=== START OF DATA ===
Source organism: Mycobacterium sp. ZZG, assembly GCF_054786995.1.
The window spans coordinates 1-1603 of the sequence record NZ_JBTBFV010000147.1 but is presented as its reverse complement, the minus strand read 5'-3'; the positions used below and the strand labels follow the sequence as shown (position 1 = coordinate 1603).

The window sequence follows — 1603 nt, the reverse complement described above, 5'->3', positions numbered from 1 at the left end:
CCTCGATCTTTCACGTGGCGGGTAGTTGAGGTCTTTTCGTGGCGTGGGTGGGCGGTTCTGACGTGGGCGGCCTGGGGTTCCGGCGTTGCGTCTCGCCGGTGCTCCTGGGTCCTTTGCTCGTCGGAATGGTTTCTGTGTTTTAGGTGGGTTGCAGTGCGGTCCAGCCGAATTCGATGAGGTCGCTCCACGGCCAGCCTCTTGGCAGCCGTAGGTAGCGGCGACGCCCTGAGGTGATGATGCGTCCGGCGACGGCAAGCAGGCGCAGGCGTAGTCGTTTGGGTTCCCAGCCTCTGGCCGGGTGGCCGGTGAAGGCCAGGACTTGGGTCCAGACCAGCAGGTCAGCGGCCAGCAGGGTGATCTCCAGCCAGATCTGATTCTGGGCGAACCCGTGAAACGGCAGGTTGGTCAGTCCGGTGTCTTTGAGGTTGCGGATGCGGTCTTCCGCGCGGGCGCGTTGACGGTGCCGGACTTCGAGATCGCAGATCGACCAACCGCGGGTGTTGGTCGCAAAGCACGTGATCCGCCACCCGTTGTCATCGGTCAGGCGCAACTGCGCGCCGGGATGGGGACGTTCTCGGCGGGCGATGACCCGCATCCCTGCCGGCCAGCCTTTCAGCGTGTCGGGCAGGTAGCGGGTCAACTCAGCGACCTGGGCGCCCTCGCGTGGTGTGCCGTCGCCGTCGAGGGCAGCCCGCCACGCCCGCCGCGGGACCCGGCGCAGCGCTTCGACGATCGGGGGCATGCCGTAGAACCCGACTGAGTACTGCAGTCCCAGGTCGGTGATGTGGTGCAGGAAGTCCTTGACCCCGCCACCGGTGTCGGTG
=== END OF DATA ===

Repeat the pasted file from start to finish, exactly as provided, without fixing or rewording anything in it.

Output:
Source organism: Mycobacterium sp. ZZG, assembly GCF_054786995.1.
The window spans coordinates 1-1603 of the sequence record NZ_JBTBFV010000147.1 but is presented as its reverse complement, the minus strand read 5'-3'; the positions used below and the strand labels follow the sequence as shown (position 1 = coordinate 1603).

The window sequence follows — 1603 nt, the reverse complement described above, 5'->3', positions numbered from 1 at the left end:
CCTCGATCTTTCACGTGGCGGGTAGTTGAGGTCTTTTCGTGGCGTGGGTGGGCGGTTCTGACGTGGGCGGCCTGGGGTTCCGGCGTTGCGTCTCGCCGGTGCTCCTGGGTCCTTTGCTCGTCGGAATGGTTTCTGTGTTTTAGGTGGGTTGCAGTGCGGTCCAGCCGAATTCGATGAGGTCGCTCCACGGCCAGCCTCTTGGCAGCCGTAGGTAGCGGCGACGCCCTGAGGTGATGATGCGTCCGGCGACGGCAAGCAGGCGCAGGCGTAGTCGTTTGGGTTCCCAGCCTCTGGCCGGGTGGCCGGTGAAGGCCAGGACTTGGGTCCAGACCAGCAGGTCAGCGGCCAGCAGGGTGATCTCCAGCCAGATCTGATTCTGGGCGAACCCGTGAAACGGCAGGTTGGTCAGTCCGGTGTCTTTGAGGTTGCGGATGCGGTCTTCCGCGCGGGCGCGTTGACGGTGCCGGACTTCGAGATCGCAGATCGACCAACCGCGGGTGTTGGTCGCAAAGCACGTGATCCGCCACCCGTTGTCATCGGTCAGGCGCAACTGCGCGCCGGGATGGGGACGTTCTCGGCGGGCGATGACCCGCATCCCTGCCGGCCAGCCTTTCAGCGTGTCGGGCAGGTAGCGGGTCAACTCAGCGACCTGGGCGCCCTCGCGTGGTGTGCCGTCGCCGTCGAGGGCAGCCCGCCACGCCCGCCGCGGGACCCGGCGCAGCGCTTCGACGATCGGGGGCATGCCGTAGAACCCGACTGAGTACTGCAGTCCCAGGTCGGTGATGTGGTGCAGGAAGTCCTTGACCCCGCCACCGGTGTCGGTG